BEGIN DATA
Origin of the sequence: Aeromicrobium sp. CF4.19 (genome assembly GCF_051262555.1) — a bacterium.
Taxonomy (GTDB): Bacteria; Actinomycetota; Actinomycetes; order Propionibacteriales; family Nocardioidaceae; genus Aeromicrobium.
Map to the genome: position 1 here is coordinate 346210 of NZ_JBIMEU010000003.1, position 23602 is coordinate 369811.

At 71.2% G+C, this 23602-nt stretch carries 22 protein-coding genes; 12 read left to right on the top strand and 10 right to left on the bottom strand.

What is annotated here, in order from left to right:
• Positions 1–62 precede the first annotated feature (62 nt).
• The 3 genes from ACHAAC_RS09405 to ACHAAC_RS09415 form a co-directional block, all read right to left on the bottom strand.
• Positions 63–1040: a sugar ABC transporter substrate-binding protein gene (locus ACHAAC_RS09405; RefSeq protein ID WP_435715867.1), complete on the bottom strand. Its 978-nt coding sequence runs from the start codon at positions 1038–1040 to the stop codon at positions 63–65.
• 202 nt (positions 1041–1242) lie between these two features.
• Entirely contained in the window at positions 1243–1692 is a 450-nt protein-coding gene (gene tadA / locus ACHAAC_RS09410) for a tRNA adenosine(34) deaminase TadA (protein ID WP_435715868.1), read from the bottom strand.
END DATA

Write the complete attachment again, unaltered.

Origin of the sequence: Aeromicrobium sp. CF4.19 (genome assembly GCF_051262555.1) — a bacterium.
Taxonomy (GTDB): Bacteria; Actinomycetota; Actinomycetes; order Propionibacteriales; family Nocardioidaceae; genus Aeromicrobium.
Map to the genome: position 1 here is coordinate 346210 of NZ_JBIMEU010000003.1, position 23602 is coordinate 369811.

At 71.2% G+C, this 23602-nt stretch carries 22 protein-coding genes; 12 read left to right on the top strand and 10 right to left on the bottom strand.

What is annotated here, in order from left to right:
• Positions 1–62 precede the first annotated feature (62 nt).
• The 3 genes from ACHAAC_RS09405 to ACHAAC_RS09415 form a co-directional block, all read right to left on the bottom strand.
• Positions 63–1040: a sugar ABC transporter substrate-binding protein gene (locus ACHAAC_RS09405; RefSeq protein ID WP_435715867.1), complete on the bottom strand. Its 978-nt coding sequence runs from the start codon at positions 1038–1040 to the stop codon at positions 63–65.
• 202 nt (positions 1041–1242) lie between these two features.
• Entirely contained in the window at positions 1243–1692 is a 450-nt protein-coding gene (gene tadA / locus ACHAAC_RS09410) for a tRNA adenosine(34) deaminase TadA (protein ID WP_435715868.1), read from the bottom strand.